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Download only a bit of a file and stop.  RSS feed

 
Krystian Gor
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I'm using a simple construction as this one:The output I get is:
But when I watch it on wireshark I can see whole page code being downloaded until </HTML>. How do I break connection after <body>? How do I read stream by fetching only x bytes?
 
Jeff Verdegan
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You can't force the underlying network to not send more data than you asked for. Closing the connection instead of just the InputStream might cut off the flow of bytes sooner, but it's definitely not guaranteed how much sooner, if at all.

It shouldn't matter though. Your program isn't wasting CPU pulling in stuff you don't ask for. It's being buffered lower in the network stack. And if that network stack and the software and firmware on the various routers and switches between you and the other host is written reasonably well, it won't be choking up your network with unasked-for bytes if there's other stuff explicitly asking for transport.
 
Krystian Gor
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Now I see. I debug line by line and when my program executes conn.getInputStream(); Wireshark instantly shows full HTML code of this site (from <html> to </html>). I didn't even start reading this stream with readline() nor with read(). Wow, I didn't know it works like this. I thought data is being downloaded part by part inside my while loop.
This program IS wasting bandwidth as I don't need <body>...</body>(100kB of data). I only want <head> ... </head>(first 1kB of data).

EDIT:
I will try to modify HTTP request to make response contain only a selected part of data (Range property)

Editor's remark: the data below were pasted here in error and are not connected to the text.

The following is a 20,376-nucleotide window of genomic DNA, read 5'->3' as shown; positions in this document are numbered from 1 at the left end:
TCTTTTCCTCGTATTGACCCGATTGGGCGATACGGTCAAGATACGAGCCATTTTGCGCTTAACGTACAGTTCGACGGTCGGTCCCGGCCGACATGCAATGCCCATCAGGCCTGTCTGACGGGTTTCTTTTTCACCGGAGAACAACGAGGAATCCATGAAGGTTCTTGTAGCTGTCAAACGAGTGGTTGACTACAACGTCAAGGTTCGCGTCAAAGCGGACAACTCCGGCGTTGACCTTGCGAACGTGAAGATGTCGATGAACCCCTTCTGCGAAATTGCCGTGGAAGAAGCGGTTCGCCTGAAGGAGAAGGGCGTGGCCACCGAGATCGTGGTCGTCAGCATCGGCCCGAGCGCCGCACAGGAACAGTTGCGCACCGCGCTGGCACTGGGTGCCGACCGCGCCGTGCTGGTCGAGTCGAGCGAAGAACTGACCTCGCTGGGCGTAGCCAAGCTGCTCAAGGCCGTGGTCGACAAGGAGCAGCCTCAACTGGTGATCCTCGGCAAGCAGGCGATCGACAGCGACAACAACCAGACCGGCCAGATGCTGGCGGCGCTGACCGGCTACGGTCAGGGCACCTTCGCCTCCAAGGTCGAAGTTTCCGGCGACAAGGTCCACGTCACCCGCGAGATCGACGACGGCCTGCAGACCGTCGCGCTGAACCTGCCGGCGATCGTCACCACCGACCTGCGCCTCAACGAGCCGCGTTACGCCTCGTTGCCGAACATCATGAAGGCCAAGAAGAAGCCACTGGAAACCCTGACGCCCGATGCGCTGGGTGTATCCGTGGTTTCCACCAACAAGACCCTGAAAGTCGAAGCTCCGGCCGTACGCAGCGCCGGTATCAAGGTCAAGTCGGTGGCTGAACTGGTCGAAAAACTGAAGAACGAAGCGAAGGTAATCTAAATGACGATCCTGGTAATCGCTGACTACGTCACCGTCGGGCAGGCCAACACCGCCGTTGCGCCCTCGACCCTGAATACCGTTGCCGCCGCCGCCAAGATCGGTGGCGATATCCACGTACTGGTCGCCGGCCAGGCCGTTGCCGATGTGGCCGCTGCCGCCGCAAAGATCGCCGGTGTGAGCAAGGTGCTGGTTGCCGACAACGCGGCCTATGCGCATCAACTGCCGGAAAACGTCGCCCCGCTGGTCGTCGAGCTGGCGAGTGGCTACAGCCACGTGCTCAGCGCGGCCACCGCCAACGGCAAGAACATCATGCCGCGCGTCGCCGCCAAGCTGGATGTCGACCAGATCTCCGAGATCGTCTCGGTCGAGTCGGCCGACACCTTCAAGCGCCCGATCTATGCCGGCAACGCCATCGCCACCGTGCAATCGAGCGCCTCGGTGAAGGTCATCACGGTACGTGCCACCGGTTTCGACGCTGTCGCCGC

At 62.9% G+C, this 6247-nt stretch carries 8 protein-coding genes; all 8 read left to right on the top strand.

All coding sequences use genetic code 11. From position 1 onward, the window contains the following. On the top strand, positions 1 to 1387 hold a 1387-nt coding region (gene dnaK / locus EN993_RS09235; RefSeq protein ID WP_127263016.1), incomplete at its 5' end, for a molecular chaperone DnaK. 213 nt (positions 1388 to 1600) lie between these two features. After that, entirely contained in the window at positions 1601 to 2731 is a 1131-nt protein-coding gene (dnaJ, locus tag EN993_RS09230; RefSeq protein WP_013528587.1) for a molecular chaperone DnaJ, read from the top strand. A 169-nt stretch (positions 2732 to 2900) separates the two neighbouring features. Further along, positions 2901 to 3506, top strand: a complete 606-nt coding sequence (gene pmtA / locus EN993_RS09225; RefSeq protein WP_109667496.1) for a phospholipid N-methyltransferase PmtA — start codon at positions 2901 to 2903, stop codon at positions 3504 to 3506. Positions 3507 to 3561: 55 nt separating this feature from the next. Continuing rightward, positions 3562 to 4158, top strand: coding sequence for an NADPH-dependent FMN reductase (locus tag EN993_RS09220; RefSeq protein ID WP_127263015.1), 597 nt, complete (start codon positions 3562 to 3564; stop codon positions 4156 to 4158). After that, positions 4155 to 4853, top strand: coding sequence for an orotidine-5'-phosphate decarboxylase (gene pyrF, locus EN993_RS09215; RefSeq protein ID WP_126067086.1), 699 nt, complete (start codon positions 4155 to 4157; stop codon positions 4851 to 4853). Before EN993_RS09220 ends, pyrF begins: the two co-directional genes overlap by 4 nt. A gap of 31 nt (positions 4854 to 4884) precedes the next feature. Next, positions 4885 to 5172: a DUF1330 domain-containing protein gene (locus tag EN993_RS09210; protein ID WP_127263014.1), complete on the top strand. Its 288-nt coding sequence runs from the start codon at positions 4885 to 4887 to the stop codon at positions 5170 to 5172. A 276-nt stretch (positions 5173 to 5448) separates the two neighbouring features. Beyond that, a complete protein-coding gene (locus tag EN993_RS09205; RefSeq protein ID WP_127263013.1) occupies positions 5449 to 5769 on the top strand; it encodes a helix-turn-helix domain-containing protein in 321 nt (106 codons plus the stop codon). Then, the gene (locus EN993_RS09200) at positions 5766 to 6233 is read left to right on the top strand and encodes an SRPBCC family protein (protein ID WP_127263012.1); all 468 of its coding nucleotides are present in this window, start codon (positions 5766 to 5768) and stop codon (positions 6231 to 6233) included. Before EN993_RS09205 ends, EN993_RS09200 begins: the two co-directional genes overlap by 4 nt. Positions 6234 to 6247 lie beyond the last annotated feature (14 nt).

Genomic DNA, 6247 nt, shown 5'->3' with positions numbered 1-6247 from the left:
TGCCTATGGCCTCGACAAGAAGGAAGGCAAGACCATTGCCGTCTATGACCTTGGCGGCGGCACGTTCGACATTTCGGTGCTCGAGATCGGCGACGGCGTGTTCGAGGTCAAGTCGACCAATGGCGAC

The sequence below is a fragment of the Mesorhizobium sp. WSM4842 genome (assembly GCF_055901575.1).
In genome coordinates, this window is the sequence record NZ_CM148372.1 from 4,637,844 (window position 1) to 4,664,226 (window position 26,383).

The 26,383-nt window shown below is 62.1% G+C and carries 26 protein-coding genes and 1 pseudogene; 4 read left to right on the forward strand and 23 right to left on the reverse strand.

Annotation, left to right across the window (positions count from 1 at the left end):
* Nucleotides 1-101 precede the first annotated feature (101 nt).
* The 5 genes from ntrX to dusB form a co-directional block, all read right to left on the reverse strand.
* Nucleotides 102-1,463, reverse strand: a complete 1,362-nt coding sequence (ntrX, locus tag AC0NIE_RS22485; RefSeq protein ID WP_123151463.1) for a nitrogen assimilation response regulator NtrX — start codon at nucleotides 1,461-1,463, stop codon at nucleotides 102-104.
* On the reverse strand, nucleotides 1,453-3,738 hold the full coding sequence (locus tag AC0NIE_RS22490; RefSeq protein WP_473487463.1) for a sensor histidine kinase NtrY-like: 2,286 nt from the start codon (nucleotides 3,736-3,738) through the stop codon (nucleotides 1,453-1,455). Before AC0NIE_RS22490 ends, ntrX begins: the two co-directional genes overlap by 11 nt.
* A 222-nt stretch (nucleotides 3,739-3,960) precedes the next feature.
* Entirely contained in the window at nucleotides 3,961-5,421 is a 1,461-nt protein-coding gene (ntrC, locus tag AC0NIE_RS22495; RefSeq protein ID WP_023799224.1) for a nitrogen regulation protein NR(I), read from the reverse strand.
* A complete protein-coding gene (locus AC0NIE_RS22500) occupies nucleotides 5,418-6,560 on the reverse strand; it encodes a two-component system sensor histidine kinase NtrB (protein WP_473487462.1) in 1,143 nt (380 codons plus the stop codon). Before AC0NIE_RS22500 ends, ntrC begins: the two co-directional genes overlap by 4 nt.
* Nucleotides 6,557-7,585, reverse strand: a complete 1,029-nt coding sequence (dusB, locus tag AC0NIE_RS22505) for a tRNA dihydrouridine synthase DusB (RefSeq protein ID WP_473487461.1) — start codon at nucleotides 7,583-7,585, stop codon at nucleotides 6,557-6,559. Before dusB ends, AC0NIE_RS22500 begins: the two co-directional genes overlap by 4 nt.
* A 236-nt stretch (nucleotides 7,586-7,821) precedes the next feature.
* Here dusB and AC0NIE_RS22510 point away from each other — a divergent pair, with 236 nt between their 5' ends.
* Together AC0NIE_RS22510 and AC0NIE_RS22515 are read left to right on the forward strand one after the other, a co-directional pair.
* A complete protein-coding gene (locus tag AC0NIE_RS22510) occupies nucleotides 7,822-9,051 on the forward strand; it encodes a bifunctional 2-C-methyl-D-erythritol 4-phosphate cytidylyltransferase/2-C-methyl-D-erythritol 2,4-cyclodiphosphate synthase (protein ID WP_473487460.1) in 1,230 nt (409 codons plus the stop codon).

Jeff Verdegan
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Krystian Gor wrote:Wow, I didn't know it works like this.


It doesn't necessarily work that way all the time. But if you open an InputStream, that means you're establishing a connection and probably plan on downloading some data. It's not that surprising that it would pre-buffer some data for you, so that when you do ask for it, it's there. In fact, I wouldn't be surprised if the lower level TCP protocol has to send some bytes anyway--like a connection ACK or something--and, since it's going through the overhead of sending one or more frames anyway, it decides to piggyback some session- or application-level data on it.

If no data was ever put on the wire until the other end received your explicit request for it, the internet would be a much slower place.
 
Jeff Verdegan
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Krystian Gor wrote:
This program IS wasting bandwidth as I don't need <body>...</body>(100kB of data). I only want <head> ... </head>(first 1kB of data).


I didn't say it isn't wasting any I said it's probably not wasting enough to damage other transmissions that actually need the data. And 100kB isn't all that much on today's networks. Plus, contrary to my other guesses, it probably isn't the case that the lowest level is just bringing data along in anticipation. That data could be there if it wasn't explicitly written by the server. Since you're connecting to a web server and asking for a page, the most common use case is that you're going to want the whole page, and you're not going to want to wait for it, so it's perfectly reasonable--even desirable--for the server to start writing as much as it can as fast as it can, and let the network and the endpoints' TCP/IP stacks buffer as much as possible so it's ready as soon as you ask for it.
 
Krystian Gor
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Thank you.
 
It is sorta covered in the JavaRanch Style Guide.
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